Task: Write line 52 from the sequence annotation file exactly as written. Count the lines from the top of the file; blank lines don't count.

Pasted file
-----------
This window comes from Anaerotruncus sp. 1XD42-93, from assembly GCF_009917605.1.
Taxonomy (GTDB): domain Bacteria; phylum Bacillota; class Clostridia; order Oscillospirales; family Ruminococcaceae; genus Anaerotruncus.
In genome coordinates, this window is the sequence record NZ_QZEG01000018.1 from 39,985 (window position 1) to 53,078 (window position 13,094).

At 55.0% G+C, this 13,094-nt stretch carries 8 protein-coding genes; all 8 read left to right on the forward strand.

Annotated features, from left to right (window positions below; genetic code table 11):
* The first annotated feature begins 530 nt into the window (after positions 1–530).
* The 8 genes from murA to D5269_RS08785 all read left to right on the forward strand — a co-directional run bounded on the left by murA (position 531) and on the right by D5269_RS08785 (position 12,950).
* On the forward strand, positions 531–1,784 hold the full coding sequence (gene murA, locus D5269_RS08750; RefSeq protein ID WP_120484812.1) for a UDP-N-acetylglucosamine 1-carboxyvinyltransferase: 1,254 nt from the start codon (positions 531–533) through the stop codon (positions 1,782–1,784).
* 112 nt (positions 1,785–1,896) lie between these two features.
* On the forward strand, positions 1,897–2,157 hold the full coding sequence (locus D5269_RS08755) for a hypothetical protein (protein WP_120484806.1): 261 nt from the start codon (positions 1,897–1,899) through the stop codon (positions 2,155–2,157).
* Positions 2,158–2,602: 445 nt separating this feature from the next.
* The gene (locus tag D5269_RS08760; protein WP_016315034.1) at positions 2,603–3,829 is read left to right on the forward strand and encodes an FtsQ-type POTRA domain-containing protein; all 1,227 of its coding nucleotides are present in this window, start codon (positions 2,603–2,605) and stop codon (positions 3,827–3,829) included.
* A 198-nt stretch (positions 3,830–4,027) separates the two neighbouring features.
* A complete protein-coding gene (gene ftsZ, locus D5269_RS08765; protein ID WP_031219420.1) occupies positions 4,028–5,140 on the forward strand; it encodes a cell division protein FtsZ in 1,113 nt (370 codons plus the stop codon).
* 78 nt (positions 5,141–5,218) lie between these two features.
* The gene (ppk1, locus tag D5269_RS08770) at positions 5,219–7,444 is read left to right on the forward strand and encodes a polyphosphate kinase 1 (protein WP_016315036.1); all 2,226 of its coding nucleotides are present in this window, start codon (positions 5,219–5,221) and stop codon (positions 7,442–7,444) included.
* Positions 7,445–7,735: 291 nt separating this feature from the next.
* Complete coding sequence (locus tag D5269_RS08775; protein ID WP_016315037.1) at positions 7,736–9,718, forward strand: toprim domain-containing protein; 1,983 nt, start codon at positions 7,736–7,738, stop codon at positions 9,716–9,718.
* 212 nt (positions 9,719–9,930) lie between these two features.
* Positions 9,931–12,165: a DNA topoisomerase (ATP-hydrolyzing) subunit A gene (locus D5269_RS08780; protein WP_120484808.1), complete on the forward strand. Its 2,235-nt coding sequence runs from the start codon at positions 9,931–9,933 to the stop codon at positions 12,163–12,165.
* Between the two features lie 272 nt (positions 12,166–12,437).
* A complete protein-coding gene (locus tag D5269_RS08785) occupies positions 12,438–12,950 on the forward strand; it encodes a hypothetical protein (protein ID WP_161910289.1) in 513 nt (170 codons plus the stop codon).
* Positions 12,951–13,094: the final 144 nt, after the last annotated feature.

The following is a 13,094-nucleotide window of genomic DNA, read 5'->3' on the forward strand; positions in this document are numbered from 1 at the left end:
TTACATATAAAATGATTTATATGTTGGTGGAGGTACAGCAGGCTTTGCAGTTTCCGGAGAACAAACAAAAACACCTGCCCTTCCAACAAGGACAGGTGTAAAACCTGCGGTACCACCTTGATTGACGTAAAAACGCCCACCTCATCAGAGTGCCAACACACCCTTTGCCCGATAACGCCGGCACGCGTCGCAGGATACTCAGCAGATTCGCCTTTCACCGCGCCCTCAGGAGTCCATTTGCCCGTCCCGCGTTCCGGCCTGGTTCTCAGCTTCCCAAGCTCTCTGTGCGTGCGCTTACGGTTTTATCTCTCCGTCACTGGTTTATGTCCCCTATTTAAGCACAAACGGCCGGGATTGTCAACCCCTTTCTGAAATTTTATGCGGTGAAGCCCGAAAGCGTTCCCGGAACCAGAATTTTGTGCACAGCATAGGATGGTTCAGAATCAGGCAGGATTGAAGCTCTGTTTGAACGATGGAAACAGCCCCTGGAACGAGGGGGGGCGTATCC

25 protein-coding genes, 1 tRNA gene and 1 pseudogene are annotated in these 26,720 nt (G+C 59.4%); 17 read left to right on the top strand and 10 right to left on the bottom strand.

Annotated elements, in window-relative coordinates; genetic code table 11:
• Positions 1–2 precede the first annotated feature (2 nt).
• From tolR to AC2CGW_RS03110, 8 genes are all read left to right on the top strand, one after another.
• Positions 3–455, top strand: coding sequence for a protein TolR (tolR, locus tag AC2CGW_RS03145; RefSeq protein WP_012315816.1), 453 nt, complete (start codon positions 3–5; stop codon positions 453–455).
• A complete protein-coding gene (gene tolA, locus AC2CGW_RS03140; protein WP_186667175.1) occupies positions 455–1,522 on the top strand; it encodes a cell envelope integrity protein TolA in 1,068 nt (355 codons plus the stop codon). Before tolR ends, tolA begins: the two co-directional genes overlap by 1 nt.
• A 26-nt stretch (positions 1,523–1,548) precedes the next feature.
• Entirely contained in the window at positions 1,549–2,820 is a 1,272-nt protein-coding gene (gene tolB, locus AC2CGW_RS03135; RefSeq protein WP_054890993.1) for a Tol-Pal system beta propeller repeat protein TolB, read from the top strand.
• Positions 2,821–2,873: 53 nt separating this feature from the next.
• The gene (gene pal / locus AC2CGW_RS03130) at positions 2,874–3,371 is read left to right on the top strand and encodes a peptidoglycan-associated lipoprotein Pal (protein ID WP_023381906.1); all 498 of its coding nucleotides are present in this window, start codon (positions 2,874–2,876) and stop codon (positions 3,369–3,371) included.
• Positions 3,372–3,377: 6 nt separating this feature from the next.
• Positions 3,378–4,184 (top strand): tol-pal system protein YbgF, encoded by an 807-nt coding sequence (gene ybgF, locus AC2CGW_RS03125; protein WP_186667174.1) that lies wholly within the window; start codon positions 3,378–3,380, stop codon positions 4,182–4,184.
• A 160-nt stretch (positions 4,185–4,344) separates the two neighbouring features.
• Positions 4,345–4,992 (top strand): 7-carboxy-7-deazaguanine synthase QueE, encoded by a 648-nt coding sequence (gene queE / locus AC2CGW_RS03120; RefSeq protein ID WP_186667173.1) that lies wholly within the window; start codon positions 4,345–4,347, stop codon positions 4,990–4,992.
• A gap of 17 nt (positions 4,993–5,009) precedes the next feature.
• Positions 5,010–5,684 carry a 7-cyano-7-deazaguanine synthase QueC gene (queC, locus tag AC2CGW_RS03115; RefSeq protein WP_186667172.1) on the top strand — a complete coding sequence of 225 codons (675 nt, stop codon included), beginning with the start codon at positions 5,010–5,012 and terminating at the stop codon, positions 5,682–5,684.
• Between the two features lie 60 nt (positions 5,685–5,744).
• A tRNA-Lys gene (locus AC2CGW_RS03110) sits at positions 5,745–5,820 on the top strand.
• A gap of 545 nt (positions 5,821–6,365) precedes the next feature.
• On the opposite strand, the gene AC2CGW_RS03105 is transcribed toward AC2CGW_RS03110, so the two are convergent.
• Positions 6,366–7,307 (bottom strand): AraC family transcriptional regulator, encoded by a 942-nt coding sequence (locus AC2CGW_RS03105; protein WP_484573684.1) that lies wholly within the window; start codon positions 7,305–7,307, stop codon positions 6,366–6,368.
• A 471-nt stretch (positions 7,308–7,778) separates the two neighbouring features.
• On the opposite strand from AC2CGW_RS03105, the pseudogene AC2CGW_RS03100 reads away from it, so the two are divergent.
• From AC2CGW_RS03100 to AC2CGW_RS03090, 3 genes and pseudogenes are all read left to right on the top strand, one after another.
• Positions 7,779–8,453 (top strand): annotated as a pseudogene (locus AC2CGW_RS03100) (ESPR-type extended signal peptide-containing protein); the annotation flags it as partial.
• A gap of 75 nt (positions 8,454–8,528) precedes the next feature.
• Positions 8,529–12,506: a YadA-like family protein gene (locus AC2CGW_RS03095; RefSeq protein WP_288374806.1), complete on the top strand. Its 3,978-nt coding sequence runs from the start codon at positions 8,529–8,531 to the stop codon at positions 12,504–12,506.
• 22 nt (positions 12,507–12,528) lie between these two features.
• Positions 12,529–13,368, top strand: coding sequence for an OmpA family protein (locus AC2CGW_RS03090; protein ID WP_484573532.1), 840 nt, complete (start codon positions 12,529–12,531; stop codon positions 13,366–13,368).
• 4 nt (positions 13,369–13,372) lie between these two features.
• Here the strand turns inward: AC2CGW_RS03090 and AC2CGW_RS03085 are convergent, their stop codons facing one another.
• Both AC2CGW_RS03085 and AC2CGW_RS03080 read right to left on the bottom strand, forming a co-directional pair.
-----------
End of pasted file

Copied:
• Positions 8,529–12,506: a YadA-like family protein gene (locus AC2CGW_RS03095; RefSeq protein WP_288374806.1), complete on the top strand. Its 3,978-nt coding sequence runs from the start codon at positions 8,529–8,531 to the stop codon at positions 12,504–12,506.